Pennsylvania Casinos Could Ban Smoking Thanks To Updated Bill

Written By Corey Sharp on June 13, 2023
PA casinos could ban indoor smoking with this new bill.

Allegheny County Democrat Rep. Dan Frankel is introducing the Protecting Workers from Secondhand Smoke Act to prohibit smoking inside Pennsylvania casinos.

Fifteen years to the day, Pennsylvania signed into law the Clean Indoor Air Act of 2008. The idea was to eliminate smoking in indoor public spaces. PA casinos fell under an exemption in the act, which did not require them to fully ban smoking.

With Frankel’s help, casino executives across the state have been under scrutiny lately. Parx Casino’s facilities, in Bensalem and Shippensburg, are the only casino establishments where smoking is prohibited indoors.

Now the majority chair of the health committee, Frankel details the legislative process to eliminate smoking in PA casinos.

What Protecting Workers from Secondhand Smoke Act includes

The Clean Indoor Air Act had loopholes installed where casinos in Pennsylvania did not have to prohibit smoking. PA casinos are able to designate 50% of the gaming floor to smoking sections.

Frankel told PlayPennsylvania the latest bill has not been formally introduced yet in 2023. When it is, the bill will close most loopholes within the Clean Indoor Air Act, with the exception of cigar bars. The Protecting Workers from Secondhand Smoke Act would close the exemptions on the following venues:

  • Private clubs
  • Home day care centers
  • Hotels
  • Veterans of Foreign Wars (VFW) bars
  • Bars that do not serve food (or 15% of sales or fewer is from food)

Any sort of e-cigarette and vaping would also be prohibited in the Protecting Workers from Secondhand Smoke Act.

Steps to pass a smoke-free PA casino bill

There are numerous steps to pass any bill through the legislative process, let alone the Protecting Workers from Secondhand Smoke Act. Frankel explained to PlayPennsylvania the steps involved to pass this legislation:

  • Circulate a piece of proposed legislation among colleagues and ask to co-sponsor
  • Introduce bill and Speaker of House refers it to committee
  • Committee chairman decides to hold bill or run it through committee
  • Sent to House floor with affirmative vote
  • Pass it on the House floor
  • Send to Senate to go through above steps
  • Send to Senate floor

After the bill gets through those steps, it then goes to Gov. Josh Shapiro’s desk for final approval.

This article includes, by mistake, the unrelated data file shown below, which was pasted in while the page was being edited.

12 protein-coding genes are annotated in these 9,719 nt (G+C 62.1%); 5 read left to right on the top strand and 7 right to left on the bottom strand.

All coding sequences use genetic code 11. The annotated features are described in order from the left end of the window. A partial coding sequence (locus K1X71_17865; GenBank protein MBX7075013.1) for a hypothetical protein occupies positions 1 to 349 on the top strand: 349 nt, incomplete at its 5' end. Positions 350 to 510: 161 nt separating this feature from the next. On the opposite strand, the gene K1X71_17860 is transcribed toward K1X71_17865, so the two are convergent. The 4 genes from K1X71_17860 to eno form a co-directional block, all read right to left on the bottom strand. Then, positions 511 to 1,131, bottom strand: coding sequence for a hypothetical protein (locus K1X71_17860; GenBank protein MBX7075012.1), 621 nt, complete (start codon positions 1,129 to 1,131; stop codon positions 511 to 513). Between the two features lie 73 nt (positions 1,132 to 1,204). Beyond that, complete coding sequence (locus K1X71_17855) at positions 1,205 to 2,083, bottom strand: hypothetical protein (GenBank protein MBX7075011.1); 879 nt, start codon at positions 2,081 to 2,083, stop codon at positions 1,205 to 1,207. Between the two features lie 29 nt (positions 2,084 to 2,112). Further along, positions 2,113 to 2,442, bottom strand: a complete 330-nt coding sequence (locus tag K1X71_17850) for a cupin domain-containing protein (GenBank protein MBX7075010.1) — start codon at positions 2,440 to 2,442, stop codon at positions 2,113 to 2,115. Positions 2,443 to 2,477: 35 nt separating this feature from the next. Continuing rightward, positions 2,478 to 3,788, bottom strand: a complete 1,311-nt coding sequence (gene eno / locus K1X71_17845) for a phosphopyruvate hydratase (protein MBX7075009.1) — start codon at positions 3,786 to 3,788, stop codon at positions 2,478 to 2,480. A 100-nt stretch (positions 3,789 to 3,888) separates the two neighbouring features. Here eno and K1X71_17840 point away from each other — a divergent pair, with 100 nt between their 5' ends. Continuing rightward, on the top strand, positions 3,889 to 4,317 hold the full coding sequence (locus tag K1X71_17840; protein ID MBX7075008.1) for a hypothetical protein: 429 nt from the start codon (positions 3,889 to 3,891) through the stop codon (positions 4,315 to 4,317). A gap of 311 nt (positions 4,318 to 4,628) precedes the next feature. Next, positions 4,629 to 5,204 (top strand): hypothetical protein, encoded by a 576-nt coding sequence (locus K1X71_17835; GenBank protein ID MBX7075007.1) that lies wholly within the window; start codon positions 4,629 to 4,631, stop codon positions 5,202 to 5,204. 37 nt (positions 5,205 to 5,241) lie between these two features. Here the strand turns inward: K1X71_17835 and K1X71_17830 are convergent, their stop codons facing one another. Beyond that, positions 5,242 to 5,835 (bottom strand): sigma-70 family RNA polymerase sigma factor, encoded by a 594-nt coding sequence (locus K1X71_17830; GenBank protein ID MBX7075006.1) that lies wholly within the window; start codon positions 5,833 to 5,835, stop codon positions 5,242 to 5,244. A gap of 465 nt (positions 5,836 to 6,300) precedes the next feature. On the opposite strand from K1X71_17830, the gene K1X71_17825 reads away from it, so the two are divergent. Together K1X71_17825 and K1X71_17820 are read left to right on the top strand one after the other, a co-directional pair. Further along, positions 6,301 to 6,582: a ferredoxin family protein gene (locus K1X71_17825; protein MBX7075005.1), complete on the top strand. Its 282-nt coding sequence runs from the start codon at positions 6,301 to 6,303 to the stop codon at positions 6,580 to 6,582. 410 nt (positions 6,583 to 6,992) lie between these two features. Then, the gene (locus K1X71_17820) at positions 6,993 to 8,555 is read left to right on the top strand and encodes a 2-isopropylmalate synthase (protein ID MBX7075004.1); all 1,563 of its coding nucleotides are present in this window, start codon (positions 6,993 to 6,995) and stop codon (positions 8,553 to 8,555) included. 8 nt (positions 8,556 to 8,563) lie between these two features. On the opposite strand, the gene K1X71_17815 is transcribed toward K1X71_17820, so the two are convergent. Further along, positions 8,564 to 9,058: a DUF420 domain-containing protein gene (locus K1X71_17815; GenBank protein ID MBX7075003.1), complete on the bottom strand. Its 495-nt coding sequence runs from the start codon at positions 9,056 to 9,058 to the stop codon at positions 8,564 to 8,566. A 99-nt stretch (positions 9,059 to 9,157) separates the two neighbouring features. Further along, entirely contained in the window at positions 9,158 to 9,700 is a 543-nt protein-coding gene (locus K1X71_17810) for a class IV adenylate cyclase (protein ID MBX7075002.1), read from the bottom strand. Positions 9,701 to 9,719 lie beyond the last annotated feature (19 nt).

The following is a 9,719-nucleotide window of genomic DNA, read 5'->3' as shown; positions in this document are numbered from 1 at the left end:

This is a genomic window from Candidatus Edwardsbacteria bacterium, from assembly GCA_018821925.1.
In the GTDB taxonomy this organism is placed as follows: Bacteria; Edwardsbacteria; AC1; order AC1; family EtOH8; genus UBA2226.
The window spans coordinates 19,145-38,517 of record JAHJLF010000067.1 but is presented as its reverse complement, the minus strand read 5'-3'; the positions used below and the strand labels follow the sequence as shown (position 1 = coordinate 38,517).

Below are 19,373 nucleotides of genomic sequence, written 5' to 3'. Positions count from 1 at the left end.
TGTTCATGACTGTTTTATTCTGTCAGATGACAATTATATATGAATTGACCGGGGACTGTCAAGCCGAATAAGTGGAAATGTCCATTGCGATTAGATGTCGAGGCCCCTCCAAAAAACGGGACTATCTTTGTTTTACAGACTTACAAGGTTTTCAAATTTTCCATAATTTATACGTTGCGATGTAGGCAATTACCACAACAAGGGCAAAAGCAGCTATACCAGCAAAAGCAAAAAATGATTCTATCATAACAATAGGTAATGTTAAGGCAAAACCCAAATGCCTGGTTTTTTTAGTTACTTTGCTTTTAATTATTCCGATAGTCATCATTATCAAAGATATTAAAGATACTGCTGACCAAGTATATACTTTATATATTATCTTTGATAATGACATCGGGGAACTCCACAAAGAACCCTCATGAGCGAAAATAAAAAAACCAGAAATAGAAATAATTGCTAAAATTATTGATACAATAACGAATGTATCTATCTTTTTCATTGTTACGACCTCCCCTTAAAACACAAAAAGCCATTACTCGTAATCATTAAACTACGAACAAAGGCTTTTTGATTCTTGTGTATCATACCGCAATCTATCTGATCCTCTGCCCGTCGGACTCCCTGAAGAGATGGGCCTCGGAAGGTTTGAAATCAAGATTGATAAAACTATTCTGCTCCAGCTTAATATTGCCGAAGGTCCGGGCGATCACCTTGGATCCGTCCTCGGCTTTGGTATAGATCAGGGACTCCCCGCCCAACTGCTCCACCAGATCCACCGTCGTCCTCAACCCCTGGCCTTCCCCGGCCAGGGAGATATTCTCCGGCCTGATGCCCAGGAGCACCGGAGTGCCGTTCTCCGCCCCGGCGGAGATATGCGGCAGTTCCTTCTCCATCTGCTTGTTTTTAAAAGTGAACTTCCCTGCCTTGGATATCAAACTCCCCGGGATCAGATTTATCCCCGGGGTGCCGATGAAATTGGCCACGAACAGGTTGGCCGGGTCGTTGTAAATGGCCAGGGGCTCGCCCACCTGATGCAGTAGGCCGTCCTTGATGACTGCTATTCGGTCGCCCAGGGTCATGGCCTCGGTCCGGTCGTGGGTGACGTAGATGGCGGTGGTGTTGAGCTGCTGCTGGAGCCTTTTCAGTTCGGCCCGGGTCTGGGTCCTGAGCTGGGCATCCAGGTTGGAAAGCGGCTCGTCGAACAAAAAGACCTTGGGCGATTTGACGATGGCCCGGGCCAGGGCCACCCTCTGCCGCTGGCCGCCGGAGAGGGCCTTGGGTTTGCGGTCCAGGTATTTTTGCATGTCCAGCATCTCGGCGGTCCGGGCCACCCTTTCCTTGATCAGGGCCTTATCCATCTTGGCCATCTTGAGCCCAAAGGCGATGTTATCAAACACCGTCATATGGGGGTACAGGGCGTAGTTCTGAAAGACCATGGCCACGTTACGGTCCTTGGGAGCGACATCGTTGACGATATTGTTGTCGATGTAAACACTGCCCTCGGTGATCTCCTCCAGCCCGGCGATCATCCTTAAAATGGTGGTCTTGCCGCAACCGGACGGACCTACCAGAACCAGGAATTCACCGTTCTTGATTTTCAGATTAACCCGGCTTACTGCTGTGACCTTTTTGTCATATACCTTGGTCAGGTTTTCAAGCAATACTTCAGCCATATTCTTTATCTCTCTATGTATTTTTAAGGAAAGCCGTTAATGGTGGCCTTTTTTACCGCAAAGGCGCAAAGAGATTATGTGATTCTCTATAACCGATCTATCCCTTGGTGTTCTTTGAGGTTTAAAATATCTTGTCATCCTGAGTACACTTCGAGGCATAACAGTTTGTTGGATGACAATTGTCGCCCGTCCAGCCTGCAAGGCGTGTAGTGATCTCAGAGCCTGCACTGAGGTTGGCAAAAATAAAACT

“Everything I know about Josh Shapiro, he will be supportive,” Frankel said.

Hearings to take place in fall 2023

One of the most important steps in the legislative process is the hearings conducted in front of the health committee, which features casino workers.

“Casino workers seem to be much more engaged,” Frankel said. “There had seemed to be a reluctance in the past because they were concerned about keeping their jobs if they stood up and became advocates.”

Frankel added:

“When you make the argument to my colleagues that people shouldn’t have to choose a good-paying casino job with benefits while jeopardizing their own health, that resonates with folks.”

Frankel said that the hearings would take place around the fall of this year. The location has not been determined, but Frankel’s team had discussed hosting them in Southeastern Pennsylvania to be closer to the Casino Employees Against Smoking’s Effects (CEASE) workers, who are fighting to ban smoking in Atlantic City casinos. Frankel said he might even use CEASE workers to testify in front of the health committee.

PA casino secondhand smoke bill is gaining support

Frankel has a much better feeling this time around that the Protecting Workers from Secondhand Smoke Act is going to get passed. It did not pass through legislation last year. There is a ton of support, most notably from the American Lung Association and American Heart Association, along with other public health advocates.

Frankel also noted that many of the organizations who lobbied for the exemption in 2008 have changed their minds.

“For instance, the VFWs lobbied very hard to have the private club exemption back in 2008,” Frankel explained.“Today, that same group is lobbying to have those exemptions removed.”

Many restaurants and bars exempted from the bill have reversed course to ban smoking.

“It ended up being good business and we know it’s good business, even just for restaurants,” Frankel said. “Who the hell wants to be sitting next to someone smoking a cigarette or cigar while you’re spending 50 bucks on dinner?”

Frankel is determined to get this done, as it may not be long before casino employees and customers enjoy a smoke-free environment.

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Corey Sharp

Corey Sharp is the Lead Writer at PlayPennsylvania bringing you comprehensive coverage of sports betting and gambling in Pennsylvania. Corey is a 4-for-4 Philly sports fan and previously worked as a writer and editor for the Philadelphia Inquirer and NBC Sports Philadelphia.

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